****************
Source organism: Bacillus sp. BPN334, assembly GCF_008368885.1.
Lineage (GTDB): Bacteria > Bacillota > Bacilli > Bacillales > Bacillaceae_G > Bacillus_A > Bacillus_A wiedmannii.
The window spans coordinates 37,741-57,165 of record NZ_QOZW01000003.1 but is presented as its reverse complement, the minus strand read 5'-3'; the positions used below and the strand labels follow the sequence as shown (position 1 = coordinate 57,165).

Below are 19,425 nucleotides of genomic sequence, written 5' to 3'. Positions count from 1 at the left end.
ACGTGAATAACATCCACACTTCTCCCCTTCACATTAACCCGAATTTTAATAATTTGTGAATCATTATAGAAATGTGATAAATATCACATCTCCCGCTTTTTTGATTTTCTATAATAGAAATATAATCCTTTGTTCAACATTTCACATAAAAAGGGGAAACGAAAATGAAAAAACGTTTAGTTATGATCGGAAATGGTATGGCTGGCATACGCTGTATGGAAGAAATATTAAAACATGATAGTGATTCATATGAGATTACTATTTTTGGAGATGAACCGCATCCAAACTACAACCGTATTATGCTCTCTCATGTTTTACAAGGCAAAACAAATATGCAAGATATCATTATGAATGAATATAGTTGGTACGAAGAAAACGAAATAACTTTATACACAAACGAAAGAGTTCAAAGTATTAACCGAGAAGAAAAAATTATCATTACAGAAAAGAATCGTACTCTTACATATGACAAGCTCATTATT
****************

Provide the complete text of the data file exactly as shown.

Source organism: Bacillus sp. BPN334, assembly GCF_008368885.1.
Lineage (GTDB): Bacteria > Bacillota > Bacilli > Bacillales > Bacillaceae_G > Bacillus_A > Bacillus_A wiedmannii.
The window spans coordinates 37,741-57,165 of record NZ_QOZW01000003.1 but is presented as its reverse complement, the minus strand read 5'-3'; the positions used below and the strand labels follow the sequence as shown (position 1 = coordinate 57,165).

Below are 19,425 nucleotides of genomic sequence, written 5' to 3'. Positions count from 1 at the left end.
ACGTGAATAACATCCACACTTCTCCCCTTCACATTAACCCGAATTTTAATAATTTGTGAATCATTATAGAAATGTGATAAATATCACATCTCCCGCTTTTTTGATTTTCTATAATAGAAATATAATCCTTTGTTCAACATTTCACATAAAAAGGGGAAACGAAAATGAAAAAACGTTTAGTTATGATCGGAAATGGTATGGCTGGCATACGCTGTATGGAAGAAATATTAAAACATGATAGTGATTCATATGAGATTACTATTTTTGGAGATGAACCGCATCCAAACTACAACCGTATTATGCTCTCTCATGTTTTACAAGGCAAAACAAATATGCAAGATATCATTATGAATGAATATAGTTGGTACGAAGAAAACGAAATAACTTTATACACAAACGAAAGAGTTCAAAGTATTAACCGAGAAGAAAAAATTATCATTACAGAAAAGAATCGTACTCTTACATATGACAAGCTCATTATT